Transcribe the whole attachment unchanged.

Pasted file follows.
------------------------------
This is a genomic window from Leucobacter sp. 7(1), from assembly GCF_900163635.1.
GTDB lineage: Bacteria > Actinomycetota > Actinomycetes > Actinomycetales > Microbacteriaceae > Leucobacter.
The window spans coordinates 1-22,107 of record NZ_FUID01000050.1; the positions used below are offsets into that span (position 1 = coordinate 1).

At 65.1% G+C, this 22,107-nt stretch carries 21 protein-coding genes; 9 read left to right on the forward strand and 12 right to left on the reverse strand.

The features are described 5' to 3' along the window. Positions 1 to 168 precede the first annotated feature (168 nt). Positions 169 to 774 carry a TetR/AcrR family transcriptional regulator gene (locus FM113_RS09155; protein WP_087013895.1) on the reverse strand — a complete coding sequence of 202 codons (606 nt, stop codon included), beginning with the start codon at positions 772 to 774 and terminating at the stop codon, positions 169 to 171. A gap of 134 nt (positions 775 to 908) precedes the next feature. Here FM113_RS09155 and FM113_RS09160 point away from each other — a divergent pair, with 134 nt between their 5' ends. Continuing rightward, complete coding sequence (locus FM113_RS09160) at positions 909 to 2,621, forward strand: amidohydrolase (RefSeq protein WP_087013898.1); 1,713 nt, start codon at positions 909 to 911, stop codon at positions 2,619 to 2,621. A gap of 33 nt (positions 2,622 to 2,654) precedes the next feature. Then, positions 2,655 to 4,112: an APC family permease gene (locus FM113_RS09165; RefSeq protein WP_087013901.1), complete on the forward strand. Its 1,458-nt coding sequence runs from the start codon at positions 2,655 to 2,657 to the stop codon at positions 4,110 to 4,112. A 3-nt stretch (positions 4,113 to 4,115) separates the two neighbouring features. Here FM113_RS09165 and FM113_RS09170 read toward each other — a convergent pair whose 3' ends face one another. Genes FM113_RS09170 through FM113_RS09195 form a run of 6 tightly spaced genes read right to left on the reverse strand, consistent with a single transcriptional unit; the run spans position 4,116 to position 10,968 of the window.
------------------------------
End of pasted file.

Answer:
This is a genomic window from Leucobacter sp. 7(1), from assembly GCF_900163635.1.
GTDB lineage: Bacteria > Actinomycetota > Actinomycetes > Actinomycetales > Microbacteriaceae > Leucobacter.
The window spans coordinates 1-22,107 of record NZ_FUID01000050.1; the positions used below are offsets into that span (position 1 = coordinate 1).

At 65.1% G+C, this 22,107-nt stretch carries 21 protein-coding genes; 9 read left to right on the forward strand and 12 right to left on the reverse strand.

The features are described 5' to 3' along the window. Positions 1 to 168 precede the first annotated feature (168 nt). Positions 169 to 774 carry a TetR/AcrR family transcriptional regulator gene (locus FM113_RS09155; protein WP_087013895.1) on the reverse strand — a complete coding sequence of 202 codons (606 nt, stop codon included), beginning with the start codon at positions 772 to 774 and terminating at the stop codon, positions 169 to 171. A gap of 134 nt (positions 775 to 908) precedes the next feature. Here FM113_RS09155 and FM113_RS09160 point away from each other — a divergent pair, with 134 nt between their 5' ends. Continuing rightward, complete coding sequence (locus FM113_RS09160) at positions 909 to 2,621, forward strand: amidohydrolase (RefSeq protein WP_087013898.1); 1,713 nt, start codon at positions 909 to 911, stop codon at positions 2,619 to 2,621. A gap of 33 nt (positions 2,622 to 2,654) precedes the next feature. Then, positions 2,655 to 4,112: an APC family permease gene (locus FM113_RS09165; RefSeq protein WP_087013901.1), complete on the forward strand. Its 1,458-nt coding sequence runs from the start codon at positions 2,655 to 2,657 to the stop codon at positions 4,110 to 4,112. A 3-nt stretch (positions 4,113 to 4,115) separates the two neighbouring features. Here FM113_RS09165 and FM113_RS09170 read toward each other — a convergent pair whose 3' ends face one another. Genes FM113_RS09170 through FM113_RS09195 form a run of 6 tightly spaced genes read right to left on the reverse strand, consistent with a single transcriptional unit; the run spans position 4,116 to position 10,968 of the window.